Flying in a V Formation
Teamwork and the V formation of flying geese
by Helen Bryant (revised, originally published in 2009)
Suitable for Whole School (Sec)
To consider the importance of working together in the same way as a group of flying geese.
Preparation and materials
- You will need a leader and five readers.
- Have available an image of geese flying in a V formation and the means to display it during the assembly. Examples are available at: https://tinyurl.com/y9etgxdm, https://tinyurl.com/yb7hwy3x and https://tinyurl.com/jz95mtl
Leader: Show the images of geese flying in a V formation.
How many times have you seen a large number of geese flying across the sky? It is a beautiful sight, but did you know that you could learn a lot from the humble goose? Even though they can’t talk, they can tell us several things that can help us in our everyday lives.
Let’s go through these facts one by one.
Reader 1: Fact: as each goose flaps its wings, it creates lift for the birds that follow, and this makes it easier for the flock to fly. By flying in a V formation, the whole flock adds 72 per cent greater flying range than if each bird flew alone. This means that they can get much further together than apart.
Leader: When we translate this to humans, we find that if we share a universal direction and sense of community, and have a sense of belonging, we can get to where we want to go quicker and more easily because we are all working for the same goal.
Reader 2: Fact: when a goose falls out of formation, it suddenly feels the drag and resistance of flying alone. It realizes that it needs the group to help it on its way. The goose will quickly move back into the pattern to take the benefit of the lifting power of the bird immediately in front of it.
Leader: If we have as much sense as a goose, we should stay in formation with those who are headed where we want to go, and who share our common goals. It is important that we are willing to accept the help that others can give us and in turn, give our help to others.
Reader 3: Fact: when the lead goose tires, it moves back into the formation and another goose flies to the front to take its place.
Leader: The geese understand that they all have a responsibility to take their turn in the hardest role at the front. The geese show us that it pays to play our part in doing the hard tasks and sharing leadership, even though that may be difficult at times. Like geese, we depend on each other’s skills, capabilities, gifts, talents and resources.
Reader 4: Fact: the geese flying in formation honk to encourage those at the front to keep up their speed.
Leader: How many times have you heard that noise, and wondered why they did it? They don’t do it just to be loud or noisy. We need to make sure that what we say is encouraging. You know that when you are praised or encouraged, you feel that you will do better. We must encourage each other and be kind to each other at all times, but especially when things become difficult or the pressure is on.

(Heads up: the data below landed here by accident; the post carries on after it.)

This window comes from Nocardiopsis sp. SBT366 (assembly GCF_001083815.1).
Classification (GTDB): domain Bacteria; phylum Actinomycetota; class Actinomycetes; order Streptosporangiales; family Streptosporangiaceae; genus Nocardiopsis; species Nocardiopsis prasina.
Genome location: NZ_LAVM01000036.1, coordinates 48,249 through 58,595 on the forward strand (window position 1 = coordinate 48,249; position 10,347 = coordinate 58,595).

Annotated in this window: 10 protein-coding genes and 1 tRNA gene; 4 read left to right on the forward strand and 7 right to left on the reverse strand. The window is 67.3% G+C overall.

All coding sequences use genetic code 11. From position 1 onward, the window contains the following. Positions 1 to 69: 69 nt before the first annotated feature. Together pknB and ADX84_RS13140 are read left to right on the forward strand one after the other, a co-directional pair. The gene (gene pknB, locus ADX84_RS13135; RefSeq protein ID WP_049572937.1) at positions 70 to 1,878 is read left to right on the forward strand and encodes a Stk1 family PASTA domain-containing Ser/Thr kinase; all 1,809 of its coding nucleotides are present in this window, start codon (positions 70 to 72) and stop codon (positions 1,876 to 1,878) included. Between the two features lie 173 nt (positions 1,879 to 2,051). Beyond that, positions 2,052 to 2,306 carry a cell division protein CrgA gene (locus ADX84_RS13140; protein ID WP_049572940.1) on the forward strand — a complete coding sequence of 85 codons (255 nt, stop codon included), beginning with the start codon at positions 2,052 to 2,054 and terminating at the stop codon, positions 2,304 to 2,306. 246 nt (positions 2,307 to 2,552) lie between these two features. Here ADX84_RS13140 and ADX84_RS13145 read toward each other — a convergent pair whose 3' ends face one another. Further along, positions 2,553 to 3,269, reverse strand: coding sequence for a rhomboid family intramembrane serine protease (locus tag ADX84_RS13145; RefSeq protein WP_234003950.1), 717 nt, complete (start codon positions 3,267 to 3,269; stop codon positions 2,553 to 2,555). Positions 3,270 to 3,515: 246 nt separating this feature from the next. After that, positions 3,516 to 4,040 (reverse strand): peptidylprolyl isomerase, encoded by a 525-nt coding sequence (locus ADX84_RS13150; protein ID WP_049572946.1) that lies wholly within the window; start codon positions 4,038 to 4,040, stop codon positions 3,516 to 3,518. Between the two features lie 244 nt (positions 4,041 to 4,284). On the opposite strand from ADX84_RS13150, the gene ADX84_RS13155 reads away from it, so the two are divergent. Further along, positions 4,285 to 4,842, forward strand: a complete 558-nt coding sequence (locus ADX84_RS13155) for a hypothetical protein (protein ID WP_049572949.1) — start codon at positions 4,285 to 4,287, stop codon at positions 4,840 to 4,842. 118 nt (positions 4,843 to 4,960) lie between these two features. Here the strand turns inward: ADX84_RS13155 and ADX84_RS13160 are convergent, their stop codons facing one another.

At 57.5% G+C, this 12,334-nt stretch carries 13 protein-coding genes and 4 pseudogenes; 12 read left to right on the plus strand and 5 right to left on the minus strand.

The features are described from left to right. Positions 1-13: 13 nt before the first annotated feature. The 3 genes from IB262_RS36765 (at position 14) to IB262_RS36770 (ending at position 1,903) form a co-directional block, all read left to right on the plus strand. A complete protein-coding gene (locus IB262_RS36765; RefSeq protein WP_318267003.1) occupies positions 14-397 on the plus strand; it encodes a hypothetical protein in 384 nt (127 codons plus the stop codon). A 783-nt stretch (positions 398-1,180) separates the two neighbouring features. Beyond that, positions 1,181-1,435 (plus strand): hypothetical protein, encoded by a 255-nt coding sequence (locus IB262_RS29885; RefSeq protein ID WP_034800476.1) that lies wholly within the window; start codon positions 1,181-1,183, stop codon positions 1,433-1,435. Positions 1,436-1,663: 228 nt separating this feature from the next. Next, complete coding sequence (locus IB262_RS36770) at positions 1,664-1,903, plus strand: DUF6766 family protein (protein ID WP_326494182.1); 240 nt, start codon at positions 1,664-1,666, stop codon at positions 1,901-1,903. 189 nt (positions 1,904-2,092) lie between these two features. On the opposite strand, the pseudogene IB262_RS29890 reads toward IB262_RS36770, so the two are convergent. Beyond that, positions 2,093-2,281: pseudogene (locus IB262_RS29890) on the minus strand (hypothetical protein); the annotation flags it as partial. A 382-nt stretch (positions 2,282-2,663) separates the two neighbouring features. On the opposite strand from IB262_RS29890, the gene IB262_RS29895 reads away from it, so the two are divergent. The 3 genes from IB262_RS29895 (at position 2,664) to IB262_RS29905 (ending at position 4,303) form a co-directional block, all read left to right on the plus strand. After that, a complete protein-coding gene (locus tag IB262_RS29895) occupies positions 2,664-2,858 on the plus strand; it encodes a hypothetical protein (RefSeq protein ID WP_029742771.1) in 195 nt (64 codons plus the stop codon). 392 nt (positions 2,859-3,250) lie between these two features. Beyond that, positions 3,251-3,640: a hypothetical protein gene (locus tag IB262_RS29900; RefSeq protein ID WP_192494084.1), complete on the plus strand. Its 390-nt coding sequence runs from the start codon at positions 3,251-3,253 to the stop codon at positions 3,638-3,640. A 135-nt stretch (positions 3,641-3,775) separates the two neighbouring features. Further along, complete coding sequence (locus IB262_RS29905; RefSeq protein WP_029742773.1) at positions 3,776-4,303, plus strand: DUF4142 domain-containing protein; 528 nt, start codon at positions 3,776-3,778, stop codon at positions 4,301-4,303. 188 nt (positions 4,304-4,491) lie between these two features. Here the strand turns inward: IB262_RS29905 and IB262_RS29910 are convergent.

Reader 5: Fact: when a goose gets sick or wounded, two geese will drop out of the formation and follow it down to help and protect it. They will then stay with it until it dies or can fly again. Then, they start out with another formation or catch up with the flock.
Leader: If we had as much sense as geese, we would stand by each other in difficult times as well as when we are strong. The geese know instinctively that they need to help one another, which shows a deep understanding that care of the flock is important. We, too, should care for and look after one another.
Time for reflection
Isn’t it interesting that a flock of geese can reflect so much about what it is like to be human? Our behaviour really doesn’t differ much from that of geese - except, of course, that we cannot fly!
The instinct to care and protect is ingrained within us, as is also the need for community, and the need for company. John Donne once said that ‘no man is an island’, meaning that no one can continually be on their own; we need to have other people around us.
Time alone is essential, but think about how lonely you would be if you didn’t have others around to help and encourage you.
So, next time you see geese flying in the sky, or you hear them honking, think of all the lessons that the humble goose has taught you today, and take the facts and reflections into your life today and every day.
Let us realize that working together is better than working alone,
And that encouragement is often all that is needed to help people on their way.
Allow us to understand that others need us as much as we need them.
Remind us of our ability not only to take, but also to give.
Allow us to marvel at the similarities in all your creatures.